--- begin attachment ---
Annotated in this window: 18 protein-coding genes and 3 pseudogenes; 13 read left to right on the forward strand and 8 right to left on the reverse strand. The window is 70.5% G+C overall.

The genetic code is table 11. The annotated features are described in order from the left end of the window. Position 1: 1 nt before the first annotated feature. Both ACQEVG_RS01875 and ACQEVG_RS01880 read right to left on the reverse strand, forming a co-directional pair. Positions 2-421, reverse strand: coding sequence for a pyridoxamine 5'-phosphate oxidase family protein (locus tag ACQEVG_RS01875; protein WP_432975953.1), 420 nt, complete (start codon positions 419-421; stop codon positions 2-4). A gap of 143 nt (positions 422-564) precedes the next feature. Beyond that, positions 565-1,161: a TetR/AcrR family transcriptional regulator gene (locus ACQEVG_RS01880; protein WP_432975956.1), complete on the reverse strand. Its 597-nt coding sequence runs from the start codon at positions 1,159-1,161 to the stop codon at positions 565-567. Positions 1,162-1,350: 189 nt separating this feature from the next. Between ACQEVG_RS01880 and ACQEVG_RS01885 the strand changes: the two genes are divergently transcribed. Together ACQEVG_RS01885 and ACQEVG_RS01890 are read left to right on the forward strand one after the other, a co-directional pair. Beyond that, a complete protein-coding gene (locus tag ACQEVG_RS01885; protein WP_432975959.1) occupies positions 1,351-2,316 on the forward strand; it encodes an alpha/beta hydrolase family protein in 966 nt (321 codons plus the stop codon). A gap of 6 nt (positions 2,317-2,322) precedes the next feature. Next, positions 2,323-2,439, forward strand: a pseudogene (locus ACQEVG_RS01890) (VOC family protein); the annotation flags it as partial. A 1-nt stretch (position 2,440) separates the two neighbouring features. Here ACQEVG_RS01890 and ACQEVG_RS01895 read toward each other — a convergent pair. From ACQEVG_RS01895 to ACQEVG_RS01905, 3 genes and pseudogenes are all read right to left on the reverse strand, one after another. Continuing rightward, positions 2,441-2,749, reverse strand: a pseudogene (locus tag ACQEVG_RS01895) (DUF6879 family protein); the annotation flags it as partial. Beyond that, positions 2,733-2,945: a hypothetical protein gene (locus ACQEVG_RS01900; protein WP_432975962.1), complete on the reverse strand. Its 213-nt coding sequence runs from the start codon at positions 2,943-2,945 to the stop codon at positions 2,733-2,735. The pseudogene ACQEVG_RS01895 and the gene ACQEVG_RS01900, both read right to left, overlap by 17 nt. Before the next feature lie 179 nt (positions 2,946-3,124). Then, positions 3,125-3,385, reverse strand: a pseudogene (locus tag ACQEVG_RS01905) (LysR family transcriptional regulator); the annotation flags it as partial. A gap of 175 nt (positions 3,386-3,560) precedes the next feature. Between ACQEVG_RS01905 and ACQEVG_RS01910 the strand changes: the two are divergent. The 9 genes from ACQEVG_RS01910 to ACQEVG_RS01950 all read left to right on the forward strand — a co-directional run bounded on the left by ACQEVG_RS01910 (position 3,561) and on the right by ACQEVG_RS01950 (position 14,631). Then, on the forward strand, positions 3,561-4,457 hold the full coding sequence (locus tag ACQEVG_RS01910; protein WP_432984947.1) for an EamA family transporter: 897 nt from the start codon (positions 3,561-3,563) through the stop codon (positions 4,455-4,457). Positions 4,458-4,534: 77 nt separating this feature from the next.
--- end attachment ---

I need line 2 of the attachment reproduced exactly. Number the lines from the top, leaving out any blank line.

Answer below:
The genetic code is table 11. The annotated features are described in order from the left end of the window. Position 1: 1 nt before the first annotated feature. Both ACQEVG_RS01875 and ACQEVG_RS01880 read right to left on the reverse strand, forming a co-directional pair. Positions 2-421, reverse strand: coding sequence for a pyridoxamine 5'-phosphate oxidase family protein (locus tag ACQEVG_RS01875; protein WP_432975953.1), 420 nt, complete (start codon positions 419-421; stop codon positions 2-4). A gap of 143 nt (positions 422-564) precedes the next feature. Beyond that, positions 565-1,161: a TetR/AcrR family transcriptional regulator gene (locus ACQEVG_RS01880; protein WP_432975956.1), complete on the reverse strand. Its 597-nt coding sequence runs from the start codon at positions 1,159-1,161 to the stop codon at positions 565-567. Positions 1,162-1,350: 189 nt separating this feature from the next. Between ACQEVG_RS01880 and ACQEVG_RS01885 the strand changes: the two genes are divergently transcribed. Together ACQEVG_RS01885 and ACQEVG_RS01890 are read left to right on the forward strand one after the other, a co-directional pair. Beyond that, a complete protein-coding gene (locus tag ACQEVG_RS01885; protein WP_432975959.1) occupies positions 1,351-2,316 on the forward strand; it encodes an alpha/beta hydrolase family protein in 966 nt (321 codons plus the stop codon). A gap of 6 nt (positions 2,317-2,322) precedes the next feature. Next, positions 2,323-2,439, forward strand: a pseudogene (locus ACQEVG_RS01890) (VOC family protein); the annotation flags it as partial. A 1-nt stretch (position 2,440) separates the two neighbouring features. Here ACQEVG_RS01890 and ACQEVG_RS01895 read toward each other — a convergent pair. From ACQEVG_RS01895 to ACQEVG_RS01905, 3 genes and pseudogenes are all read right to left on the reverse strand, one after another. Continuing rightward, positions 2,441-2,749, reverse strand: a pseudogene (locus tag ACQEVG_RS01895) (DUF6879 family protein); the annotation flags it as partial. Beyond that, positions 2,733-2,945: a hypothetical protein gene (locus ACQEVG_RS01900; protein WP_432975962.1), complete on the reverse strand. Its 213-nt coding sequence runs from the start codon at positions 2,943-2,945 to the stop codon at positions 2,733-2,735. The pseudogene ACQEVG_RS01895 and the gene ACQEVG_RS01900, both read right to left, overlap by 17 nt. Before the next feature lie 179 nt (positions 2,946-3,124). Then, positions 3,125-3,385, reverse strand: a pseudogene (locus tag ACQEVG_RS01905) (LysR family transcriptional regulator); the annotation flags it as partial. A gap of 175 nt (positions 3,386-3,560) precedes the next feature. Between ACQEVG_RS01905 and ACQEVG_RS01910 the strand changes: the two are divergent. The 9 genes from ACQEVG_RS01910 to ACQEVG_RS01950 all read left to right on the forward strand — a co-directional run bounded on the left by ACQEVG_RS01910 (position 3,561) and on the right by ACQEVG_RS01950 (position 14,631). Then, on the forward strand, positions 3,561-4,457 hold the full coding sequence (locus tag ACQEVG_RS01910; protein WP_432984947.1) for an EamA family transporter: 897 nt from the start codon (positions 3,561-3,563) through the stop codon (positions 4,455-4,457). Positions 4,458-4,534: 77 nt separating this feature from the next.